Category Archives: Shops

A trip to Merchant & Mills, Rye

Merchant & Mills
Merchant & Mills

I managed to drag Josh out of town last weekend to go on a daytrip to Rye. I promise there were a couple more reasons than just visiting Merchant & Mills, err honest, but it was a hefty reason for the trip I have to admit.

Merchant & Mills

I’ve had a bit of a sea change around fabric this summer: I’m trying to slowly ditch my poly/synthetic habit and get into buying more natural fibres. You really notice the difference in comfort and stickiness when cycling in the heat! So Merchant and Mills is the perfect place to stock up on beautiful cottons and linens, and there are still enough pretty prints to satisfy me thanks to the Rajasthan handblocked cotton collection.

Merchant & Mills
Merchant & Mills
Merchant & Mills

They also have the most gorgeous solids, enough to even tempt this pattern fanatic. Slubby, creamy linens and gorgeous denims running the range from silky chambray to rough and tough selvedge, mostly in my favourite shades of drab and sludge.

Merchant & Mills
Merchant & Mills

Naturally I cooed over all the pretty notions too, all designed in-house.

Merchant & Mills
Merchant & Mills
Merchant & Mills
Merchant & Mills

Yummy shiny hardware to cap it all off, to make your oikskin tote bag.

Merchant & Mills

What came home with me? A bit of handblocked dotted cotton, some ticking striped linen, the most beautiful silky grey and white linen (I snagged the last 90cm!) and a gorgeous khaki trouser-weight Irish linen. Can’t wait to sew ’em up.


As it happens, there actually are more reasons to visit Rye besides the wonders of Merchant & Mills. It’s so pretty: full of cobbled streets, antique shops, cream teas and fish ‘n’ chips, with the fresh tang of the sea in the air. (You can see more about Rye in general in this post from my last visit a year ago.) All that only an hour from St Pancras! I could also catch up with Michelle, who left London for a more idyllic life living in the countryside and working at M&M itself. I heartily recommend a visit to stock up for your autumn sewing.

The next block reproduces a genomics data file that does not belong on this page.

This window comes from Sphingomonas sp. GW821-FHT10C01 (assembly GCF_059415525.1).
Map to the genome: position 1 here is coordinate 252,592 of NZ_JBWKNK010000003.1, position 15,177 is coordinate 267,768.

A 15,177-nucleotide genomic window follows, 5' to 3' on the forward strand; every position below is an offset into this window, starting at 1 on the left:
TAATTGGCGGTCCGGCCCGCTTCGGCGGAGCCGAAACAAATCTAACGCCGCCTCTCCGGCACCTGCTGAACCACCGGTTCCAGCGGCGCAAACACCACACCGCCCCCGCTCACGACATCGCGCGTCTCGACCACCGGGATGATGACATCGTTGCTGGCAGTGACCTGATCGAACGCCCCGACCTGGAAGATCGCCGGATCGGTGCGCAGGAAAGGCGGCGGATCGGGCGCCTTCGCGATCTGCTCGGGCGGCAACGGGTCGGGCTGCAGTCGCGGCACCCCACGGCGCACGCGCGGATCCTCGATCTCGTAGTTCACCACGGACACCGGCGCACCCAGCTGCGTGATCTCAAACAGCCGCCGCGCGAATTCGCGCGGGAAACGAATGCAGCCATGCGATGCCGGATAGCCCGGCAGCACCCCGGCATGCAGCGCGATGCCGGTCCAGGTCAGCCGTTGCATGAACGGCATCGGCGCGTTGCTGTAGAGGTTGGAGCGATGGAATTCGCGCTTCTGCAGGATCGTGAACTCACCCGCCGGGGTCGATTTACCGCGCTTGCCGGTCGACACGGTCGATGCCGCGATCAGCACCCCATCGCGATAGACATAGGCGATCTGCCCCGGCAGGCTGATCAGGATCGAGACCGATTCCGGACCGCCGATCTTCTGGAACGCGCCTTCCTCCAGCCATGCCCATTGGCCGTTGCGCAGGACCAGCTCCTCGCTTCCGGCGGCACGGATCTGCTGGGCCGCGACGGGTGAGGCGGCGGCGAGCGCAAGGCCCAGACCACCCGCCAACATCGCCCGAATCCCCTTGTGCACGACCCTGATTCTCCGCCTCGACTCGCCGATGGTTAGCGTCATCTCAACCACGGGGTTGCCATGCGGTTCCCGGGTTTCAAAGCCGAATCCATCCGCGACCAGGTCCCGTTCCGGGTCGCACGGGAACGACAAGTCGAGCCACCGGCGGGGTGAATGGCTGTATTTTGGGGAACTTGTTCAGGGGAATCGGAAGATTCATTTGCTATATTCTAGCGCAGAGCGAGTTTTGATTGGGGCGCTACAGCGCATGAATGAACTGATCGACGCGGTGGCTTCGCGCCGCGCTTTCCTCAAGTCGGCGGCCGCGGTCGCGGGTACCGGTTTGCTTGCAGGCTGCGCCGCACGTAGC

Pattern Cutting Summer School at Ray Stitch


In a delightful case of right place right time (and a great case of karma from a returned favour), last week Rachel from Ray Stitch invited me to a last-minute place on their Pattern Cutting Summer School course. Three days of learning how to build a bodice, skirt and trouser block exactly to my size, and learn how to adapt it to make any pattern I could dream of? SIGN ME UP! I quickly shuffled some work around and found myself at Ray Stitch bright and early last Monday morning with three more students and our fabulous teacher, Alice Prier.


I’ll give a brief overview of what we covered, but there were so many other hints and tips Alice spoke about that you’d really want to take a class yourself to pick everything up. Day one started with an introduction from Alice to her work and techniques. She’s a self-taught lifelong seamstress who now runs a made to measure business, Alice & Co. She also has a fashion travel blog and is soon to launch some beautiful printed patterns which I got a sneak peek of. From the beginning I was rapt by her vast knowledge, soaking it all in sponge-like and scribbling page after page in my notebook. Each day we tackled a different block, with the morning spent drafting and fitting and the afternoon learning about ways to adapt and add design. We used three different methods: plotting measurements onto a ‘grid’, adapting a standard size block, and fitting a calico toile on the body.